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Meet Joe Copper

Masculinity and Race on Montana’s World War II Home Front

Meet Joe Copper

Masculinity and Race on Montana’s World War II Home Front

“I realize that I am a soldier of production whose duties are as important in this war as those of the man behind the gun.” So began the pledge that many home front men took at the outset of World War II when they went to work in the factories, fields, and mines while their compatriots fought in the battlefields of Europe and on the bloody beaches of the Pacific. The male experience of working and living in wartime America is rarely examined, but the story of men like these provides a crucial counter-narrative to the national story of Rosie the Riveter and GI Joe that dominates scholarly and popular discussions of World War II.


In Meet Joe Copper, Matthew L. Basso describes the formation of a powerful, white, working-class masculine ideology in the decades prior to the war, and shows how it thrived—on the job, in the community, and through union politics. Basso recalls for us the practices and beliefs of the first- and second-generation immigrant copper workers of Montana while advancing the historical conversation on gender, class, and the formation of a white ethnic racial identity. Meet Joe Copper provides a context for our ideas of postwar masculinity and whiteness and finally returns the men of the home front to our reckoning of the Greatest Generation and the New Deal era.


360 pages | 29 halftones, 1 line drawing | 6 x 9 | © 2013

Gender and Sexuality

History: American History

Sociology: Occupations, Professions, Work, Race, Ethnic, and Minority Relations

Reviews

“The best book of the history of U.S. labor, and one of the best on masculinity, to appear in years.”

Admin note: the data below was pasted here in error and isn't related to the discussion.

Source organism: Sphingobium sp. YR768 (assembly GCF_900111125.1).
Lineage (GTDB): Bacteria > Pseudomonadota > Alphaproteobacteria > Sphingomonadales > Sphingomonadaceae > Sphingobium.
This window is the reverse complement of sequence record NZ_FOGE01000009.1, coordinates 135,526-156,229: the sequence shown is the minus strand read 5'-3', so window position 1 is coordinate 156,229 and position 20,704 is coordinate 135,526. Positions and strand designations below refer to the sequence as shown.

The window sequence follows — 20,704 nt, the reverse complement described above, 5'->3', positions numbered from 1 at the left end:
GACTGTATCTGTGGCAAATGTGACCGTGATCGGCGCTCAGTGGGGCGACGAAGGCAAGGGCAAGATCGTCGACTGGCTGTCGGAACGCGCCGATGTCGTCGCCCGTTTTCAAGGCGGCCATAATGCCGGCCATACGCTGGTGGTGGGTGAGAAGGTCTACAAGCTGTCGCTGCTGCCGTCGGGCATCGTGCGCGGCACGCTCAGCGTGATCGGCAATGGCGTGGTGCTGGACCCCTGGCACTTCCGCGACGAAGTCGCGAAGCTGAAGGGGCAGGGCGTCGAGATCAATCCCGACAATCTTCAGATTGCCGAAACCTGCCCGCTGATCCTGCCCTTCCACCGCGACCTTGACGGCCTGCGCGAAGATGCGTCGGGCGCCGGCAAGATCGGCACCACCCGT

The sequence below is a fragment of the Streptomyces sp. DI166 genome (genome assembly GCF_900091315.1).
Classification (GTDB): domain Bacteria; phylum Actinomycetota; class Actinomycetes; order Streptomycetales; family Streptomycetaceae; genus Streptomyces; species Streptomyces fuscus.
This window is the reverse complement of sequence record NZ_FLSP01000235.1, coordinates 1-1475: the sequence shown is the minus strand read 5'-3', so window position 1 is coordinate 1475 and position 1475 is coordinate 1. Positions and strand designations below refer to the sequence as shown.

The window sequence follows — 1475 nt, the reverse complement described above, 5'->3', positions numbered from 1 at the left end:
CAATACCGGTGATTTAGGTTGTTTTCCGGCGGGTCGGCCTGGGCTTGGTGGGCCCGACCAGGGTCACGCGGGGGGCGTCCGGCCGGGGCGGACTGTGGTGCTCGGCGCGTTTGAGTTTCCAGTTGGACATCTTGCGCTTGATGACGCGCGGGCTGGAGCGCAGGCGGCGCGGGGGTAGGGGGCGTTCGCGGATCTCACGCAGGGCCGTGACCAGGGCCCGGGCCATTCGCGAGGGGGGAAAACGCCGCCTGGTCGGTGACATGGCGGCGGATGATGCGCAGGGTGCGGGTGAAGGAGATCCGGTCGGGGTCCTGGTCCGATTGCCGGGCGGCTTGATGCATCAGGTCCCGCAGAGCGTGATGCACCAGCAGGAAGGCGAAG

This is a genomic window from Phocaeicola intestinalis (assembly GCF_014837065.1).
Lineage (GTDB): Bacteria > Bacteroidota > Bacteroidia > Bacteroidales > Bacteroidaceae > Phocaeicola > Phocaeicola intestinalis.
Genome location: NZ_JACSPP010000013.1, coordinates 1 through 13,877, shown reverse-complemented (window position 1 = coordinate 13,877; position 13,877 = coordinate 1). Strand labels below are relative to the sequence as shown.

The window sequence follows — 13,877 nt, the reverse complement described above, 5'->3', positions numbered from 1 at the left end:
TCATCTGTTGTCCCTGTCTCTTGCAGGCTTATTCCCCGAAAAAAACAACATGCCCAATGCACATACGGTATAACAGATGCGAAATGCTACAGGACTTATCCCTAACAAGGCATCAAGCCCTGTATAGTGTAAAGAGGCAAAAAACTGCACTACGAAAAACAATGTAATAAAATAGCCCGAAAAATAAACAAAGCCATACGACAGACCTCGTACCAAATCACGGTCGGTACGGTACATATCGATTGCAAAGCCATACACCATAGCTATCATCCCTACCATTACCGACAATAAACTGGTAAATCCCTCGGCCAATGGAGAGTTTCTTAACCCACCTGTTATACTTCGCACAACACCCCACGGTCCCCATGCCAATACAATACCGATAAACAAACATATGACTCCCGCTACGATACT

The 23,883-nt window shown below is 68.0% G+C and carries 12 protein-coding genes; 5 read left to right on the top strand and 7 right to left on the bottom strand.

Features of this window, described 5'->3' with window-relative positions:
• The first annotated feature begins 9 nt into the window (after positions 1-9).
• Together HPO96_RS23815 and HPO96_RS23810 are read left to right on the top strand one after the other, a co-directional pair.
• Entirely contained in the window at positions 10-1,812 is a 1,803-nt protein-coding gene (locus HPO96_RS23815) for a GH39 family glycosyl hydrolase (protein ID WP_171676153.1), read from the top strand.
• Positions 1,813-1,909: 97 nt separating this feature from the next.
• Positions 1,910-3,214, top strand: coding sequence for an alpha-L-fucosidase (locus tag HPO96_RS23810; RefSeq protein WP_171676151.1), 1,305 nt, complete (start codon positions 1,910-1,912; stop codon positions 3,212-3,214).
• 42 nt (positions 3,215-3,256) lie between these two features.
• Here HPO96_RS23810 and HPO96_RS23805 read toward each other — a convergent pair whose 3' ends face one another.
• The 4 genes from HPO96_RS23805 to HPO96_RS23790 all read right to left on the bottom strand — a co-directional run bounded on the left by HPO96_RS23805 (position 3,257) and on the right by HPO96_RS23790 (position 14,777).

David Roediger, Contexts

"This well-written book centers on the historical experiences of workers, women, and people of color in a regional home-front context during WW II. As such, it meets the need for more scholarship on the home front during the war. Recent trends in US social history regarding the relationship between identity formation and relations of power greatly influence the book. Basso describes the formation of a powerful, white, working-class masculine ideology in the decades prior to WWII, and shows how it thrived on the job, in the community, and through union politics. Basso recalls the practices and beliefs of the first- and second-generation immigrant copper workers of Montana while advancing the historical conversation on gender, class, and the formation of a white ethnic racial identity."

CHOICE

“A sophisticated, ambitious, well-written book.”

Journal of American History

Meet Joe Copper provides a rich glimpse into the formation of masculinity in a time and place where white male prerogative came under challenge at local, state, and national levels. Basso’s analysis of the mining communities of Montana displays the interaction of race and gender and charts competing elements that formed a mutating masculinity.”

Montana Magazine

Meet Joe Copper makes an important contribution to our understanding of the home front experience in the United States during World War II by showing that the received national narrative was more complex than commonly believed, at least in some places and some industries.”

Industrial Archeology

“Matthew L. Basso’s evidence and interpretations regarding the significance of masculinity to the values, actions, and concerns of working class civilian men in Montana’s copper industry substantially revise our understandings of the middle decades of the twentieth century.”